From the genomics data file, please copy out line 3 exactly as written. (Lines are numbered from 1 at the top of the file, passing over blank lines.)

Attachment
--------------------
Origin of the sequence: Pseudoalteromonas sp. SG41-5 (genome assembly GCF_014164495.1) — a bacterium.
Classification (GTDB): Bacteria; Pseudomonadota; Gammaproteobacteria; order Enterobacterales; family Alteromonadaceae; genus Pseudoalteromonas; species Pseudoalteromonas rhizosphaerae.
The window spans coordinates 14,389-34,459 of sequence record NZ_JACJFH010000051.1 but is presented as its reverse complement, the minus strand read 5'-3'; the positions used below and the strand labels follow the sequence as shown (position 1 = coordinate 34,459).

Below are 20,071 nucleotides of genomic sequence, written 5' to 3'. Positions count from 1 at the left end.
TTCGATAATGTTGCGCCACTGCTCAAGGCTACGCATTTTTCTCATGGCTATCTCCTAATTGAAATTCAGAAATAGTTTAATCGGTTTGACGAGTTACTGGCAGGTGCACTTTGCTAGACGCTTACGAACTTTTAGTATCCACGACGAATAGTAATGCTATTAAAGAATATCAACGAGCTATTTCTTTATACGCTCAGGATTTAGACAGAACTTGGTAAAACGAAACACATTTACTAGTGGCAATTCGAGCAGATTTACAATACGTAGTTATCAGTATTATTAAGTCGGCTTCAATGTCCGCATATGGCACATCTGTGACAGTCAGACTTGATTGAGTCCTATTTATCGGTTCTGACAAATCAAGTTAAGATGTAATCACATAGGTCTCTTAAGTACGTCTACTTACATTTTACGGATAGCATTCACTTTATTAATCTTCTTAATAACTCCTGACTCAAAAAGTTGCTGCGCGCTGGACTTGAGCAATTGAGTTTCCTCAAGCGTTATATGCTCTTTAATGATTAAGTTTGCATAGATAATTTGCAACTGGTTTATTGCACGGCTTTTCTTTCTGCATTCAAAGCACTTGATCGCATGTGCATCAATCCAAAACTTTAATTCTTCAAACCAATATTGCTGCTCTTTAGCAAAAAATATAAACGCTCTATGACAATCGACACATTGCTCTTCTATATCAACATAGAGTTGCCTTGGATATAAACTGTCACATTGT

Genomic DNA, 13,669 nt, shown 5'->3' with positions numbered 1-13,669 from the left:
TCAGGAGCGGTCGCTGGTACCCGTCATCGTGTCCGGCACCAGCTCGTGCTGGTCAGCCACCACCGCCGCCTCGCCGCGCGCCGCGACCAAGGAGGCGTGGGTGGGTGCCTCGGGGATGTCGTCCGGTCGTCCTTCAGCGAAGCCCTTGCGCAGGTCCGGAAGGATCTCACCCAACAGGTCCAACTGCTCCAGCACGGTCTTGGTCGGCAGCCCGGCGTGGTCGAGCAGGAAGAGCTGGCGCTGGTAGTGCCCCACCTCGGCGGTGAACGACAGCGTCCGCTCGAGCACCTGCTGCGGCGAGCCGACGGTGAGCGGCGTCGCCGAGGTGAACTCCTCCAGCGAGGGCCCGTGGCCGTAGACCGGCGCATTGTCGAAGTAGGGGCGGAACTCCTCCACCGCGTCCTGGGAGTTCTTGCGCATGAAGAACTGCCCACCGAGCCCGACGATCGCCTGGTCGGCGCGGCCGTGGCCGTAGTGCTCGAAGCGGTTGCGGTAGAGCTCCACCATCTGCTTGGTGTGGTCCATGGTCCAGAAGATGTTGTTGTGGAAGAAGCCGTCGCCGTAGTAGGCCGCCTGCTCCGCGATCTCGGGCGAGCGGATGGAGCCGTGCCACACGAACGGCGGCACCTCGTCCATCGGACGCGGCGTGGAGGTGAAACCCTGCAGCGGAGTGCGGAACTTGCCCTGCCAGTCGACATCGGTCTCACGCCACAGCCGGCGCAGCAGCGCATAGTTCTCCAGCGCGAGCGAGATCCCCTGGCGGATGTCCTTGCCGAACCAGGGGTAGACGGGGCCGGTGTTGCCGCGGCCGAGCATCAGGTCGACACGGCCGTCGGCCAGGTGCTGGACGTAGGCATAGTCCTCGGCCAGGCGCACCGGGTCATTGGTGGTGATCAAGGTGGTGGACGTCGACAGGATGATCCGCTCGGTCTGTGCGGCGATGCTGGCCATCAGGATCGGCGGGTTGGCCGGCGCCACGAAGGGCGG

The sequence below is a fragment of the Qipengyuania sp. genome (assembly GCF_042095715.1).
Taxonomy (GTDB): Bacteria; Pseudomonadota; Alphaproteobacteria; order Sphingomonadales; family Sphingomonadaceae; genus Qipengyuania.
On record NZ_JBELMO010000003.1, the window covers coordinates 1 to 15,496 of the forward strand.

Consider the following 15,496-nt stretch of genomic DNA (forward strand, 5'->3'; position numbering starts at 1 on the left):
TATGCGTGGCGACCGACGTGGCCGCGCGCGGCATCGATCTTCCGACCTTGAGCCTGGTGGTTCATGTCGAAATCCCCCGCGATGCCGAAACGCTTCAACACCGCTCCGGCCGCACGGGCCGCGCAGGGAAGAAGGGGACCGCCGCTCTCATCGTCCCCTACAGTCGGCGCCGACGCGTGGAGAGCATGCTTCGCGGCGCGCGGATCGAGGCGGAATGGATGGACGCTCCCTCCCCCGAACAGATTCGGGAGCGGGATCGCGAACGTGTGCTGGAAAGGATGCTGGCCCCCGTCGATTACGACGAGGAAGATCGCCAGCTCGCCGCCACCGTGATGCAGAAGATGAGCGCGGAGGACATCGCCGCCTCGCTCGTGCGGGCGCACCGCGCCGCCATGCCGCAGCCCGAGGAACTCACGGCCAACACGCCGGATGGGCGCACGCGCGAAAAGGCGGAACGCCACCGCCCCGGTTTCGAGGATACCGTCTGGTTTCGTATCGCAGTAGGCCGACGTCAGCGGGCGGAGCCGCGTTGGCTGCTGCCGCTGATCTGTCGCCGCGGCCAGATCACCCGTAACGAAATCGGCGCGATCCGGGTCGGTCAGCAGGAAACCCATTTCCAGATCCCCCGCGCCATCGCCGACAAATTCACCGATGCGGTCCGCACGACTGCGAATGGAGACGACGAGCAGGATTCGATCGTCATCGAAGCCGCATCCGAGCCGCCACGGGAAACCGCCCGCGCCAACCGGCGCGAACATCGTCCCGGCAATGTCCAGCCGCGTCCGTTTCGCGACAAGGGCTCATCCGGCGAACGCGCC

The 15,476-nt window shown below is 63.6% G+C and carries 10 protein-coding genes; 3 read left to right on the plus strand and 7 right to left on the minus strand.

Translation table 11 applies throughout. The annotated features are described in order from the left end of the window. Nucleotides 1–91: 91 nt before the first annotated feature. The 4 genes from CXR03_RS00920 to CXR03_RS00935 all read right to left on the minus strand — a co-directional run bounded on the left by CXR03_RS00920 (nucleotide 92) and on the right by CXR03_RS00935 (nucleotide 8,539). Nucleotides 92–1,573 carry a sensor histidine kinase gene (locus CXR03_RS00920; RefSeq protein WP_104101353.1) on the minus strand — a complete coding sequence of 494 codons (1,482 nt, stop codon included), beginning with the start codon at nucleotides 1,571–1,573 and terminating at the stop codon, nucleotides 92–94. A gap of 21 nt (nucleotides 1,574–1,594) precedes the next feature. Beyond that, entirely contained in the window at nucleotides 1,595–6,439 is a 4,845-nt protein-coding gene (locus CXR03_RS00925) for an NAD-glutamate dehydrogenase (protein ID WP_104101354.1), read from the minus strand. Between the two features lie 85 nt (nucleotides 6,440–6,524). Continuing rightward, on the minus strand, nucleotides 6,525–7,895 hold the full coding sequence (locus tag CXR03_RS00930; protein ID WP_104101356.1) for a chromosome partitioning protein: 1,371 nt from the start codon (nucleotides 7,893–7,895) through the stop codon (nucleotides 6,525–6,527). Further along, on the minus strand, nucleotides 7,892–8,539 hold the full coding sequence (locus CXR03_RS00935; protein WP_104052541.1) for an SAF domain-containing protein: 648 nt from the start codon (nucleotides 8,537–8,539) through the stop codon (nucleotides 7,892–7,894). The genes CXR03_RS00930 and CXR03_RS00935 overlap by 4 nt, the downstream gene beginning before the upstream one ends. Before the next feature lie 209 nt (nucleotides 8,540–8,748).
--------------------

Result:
The window spans coordinates 14,389-34,459 of sequence record NZ_JACJFH010000051.1 but is presented as its reverse complement, the minus strand read 5'-3'; the positions used below and the strand labels follow the sequence as shown (position 1 = coordinate 34,459).